6 Ways to Support Your Non-College Bound Child
College isn't for everyone. If your child decides not to attend college, don’t fret—here are 6 ways to focus on a bright future.
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Early May is the time when most high school seniors have finally made their decision as to which college they will attend in the fall. Emotions run high with excitement, anxiety, elation, worry, and everything in between once that tuition deposit has been made.
On the other hand, there are plenty of students who have not made their selection yet, and that’s not because they can’t choose between one college or another; it’s because they’ve decided they aren’t going to attend a college or university at all.
If you’ve dreamt that college would be part of your child’s future from that very first moment you held him/her in your arms as a newborn, you might be filled with another set of emotions: confusion, uncertainty, concern, and maybe even a tad bit of disappointment.
Mighty Mommy can relate because one of her kids decided to take another path other than college and you know what? It turned out to be a great decision. If your child decides not to be college bound, don’t fret—here are 6 ways to focus on a bright future.
#1. Don’t Pressure
Even if you feel certain that college is the best path for your teen, forcing them into something will only set them up for failure and frustration.
For students who are trying to figure things out, you might consider a gap year. A Gap Year is a break from formal education—typically taken after high school or before starting graduate school - which the student uses to travel or work. This period of time can be extremely valuable in helping your child get focused and figure out what his/her next step is.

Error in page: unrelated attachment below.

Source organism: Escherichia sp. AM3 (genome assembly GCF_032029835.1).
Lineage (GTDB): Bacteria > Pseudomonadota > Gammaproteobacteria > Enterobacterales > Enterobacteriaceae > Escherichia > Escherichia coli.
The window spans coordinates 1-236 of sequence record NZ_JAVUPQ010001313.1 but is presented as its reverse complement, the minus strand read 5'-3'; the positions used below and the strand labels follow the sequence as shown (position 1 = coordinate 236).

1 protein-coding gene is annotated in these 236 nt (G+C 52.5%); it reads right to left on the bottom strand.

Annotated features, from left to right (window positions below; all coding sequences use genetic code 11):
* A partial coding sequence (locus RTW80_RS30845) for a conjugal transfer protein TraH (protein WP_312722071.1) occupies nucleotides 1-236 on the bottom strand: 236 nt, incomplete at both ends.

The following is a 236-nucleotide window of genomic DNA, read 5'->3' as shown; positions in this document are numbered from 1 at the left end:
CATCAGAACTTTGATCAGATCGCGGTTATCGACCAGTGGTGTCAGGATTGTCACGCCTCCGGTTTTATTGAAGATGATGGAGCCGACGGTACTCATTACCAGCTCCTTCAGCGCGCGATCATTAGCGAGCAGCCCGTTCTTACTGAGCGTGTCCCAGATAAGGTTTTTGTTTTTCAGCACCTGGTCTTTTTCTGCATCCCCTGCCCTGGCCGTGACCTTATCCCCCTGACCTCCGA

According to ThinkProgress, “The high cost of college and other factors are causing American students to drop out before receiving their degree at higher rates than in other developed countries, according to a new study from Harvard University. Only 56 percent of the students who enter America’s colleges and universities graduate within six years, while only 29 percent of students who enter two-year programs complete their degrees within three years, the study found.”
So no matter how difficult it is hearing that college is not the plan (at least not yet), don’t lay unnecessary pressure on your teen. Give your kid a chance to figure things out on his own.
#2. Explore Their Interests
Many times, as in the case of my son, teenagers don’t have any idea why they want to attend college. He didn’t gravitate to studying like my other kids did and quite frankly didn’t take school seriously. I wasn’t really surprised to learn that he didn’t want to go to college, but I also wasn’t sure how to help him figure out what he was passionate about so he could build a career for his future. A guidance counselor from our high school suggested that my son do a career search to start exploring different possibilities. This on-line tool called Major and Career Search allows a student to imagine himself in different roles by exploring various careers and interests. You can find information on more than 300 careers here, which range from air traffic controller to wildlife technician. My son realized he had two big interests—working outdoors as well as a passion for cooking. He knew he was not cut out for the corporate world working in a business office. Taking chunks of quality time to explore what he liked and disliked help put him on the right career path.
#3. Encourage Community Involvement
Successful people know and care about what's going on in their community and around the world. I’ve always been a firm believer in giving back or helping to support one or two causes throughout the year in addition to my busy role as a full-time working mom of 8 kids. Not only do I enjoy volunteer work, but my kids have grown up watching me involved in various aspects of the community including their schools and our church. A young teen who is not ready for college can stay grounded to his/her community which in turn promotes personal growth. Organizations such as 4-H, The Boy Scouts and Girl Scouts of America, and Kiwanis Key Club always encourage their members to volunteer in the community. Many of them will also help foster beneficial, ethical values that can remain with your child for life. For parents who do not have the time available to help their kids to the fullest, these organizations are a blessing.
Check out www.idealist.org for specific opportunities for teenagers in your area. See Also: 5 Fun Ways to Encourage Kids to Volunteer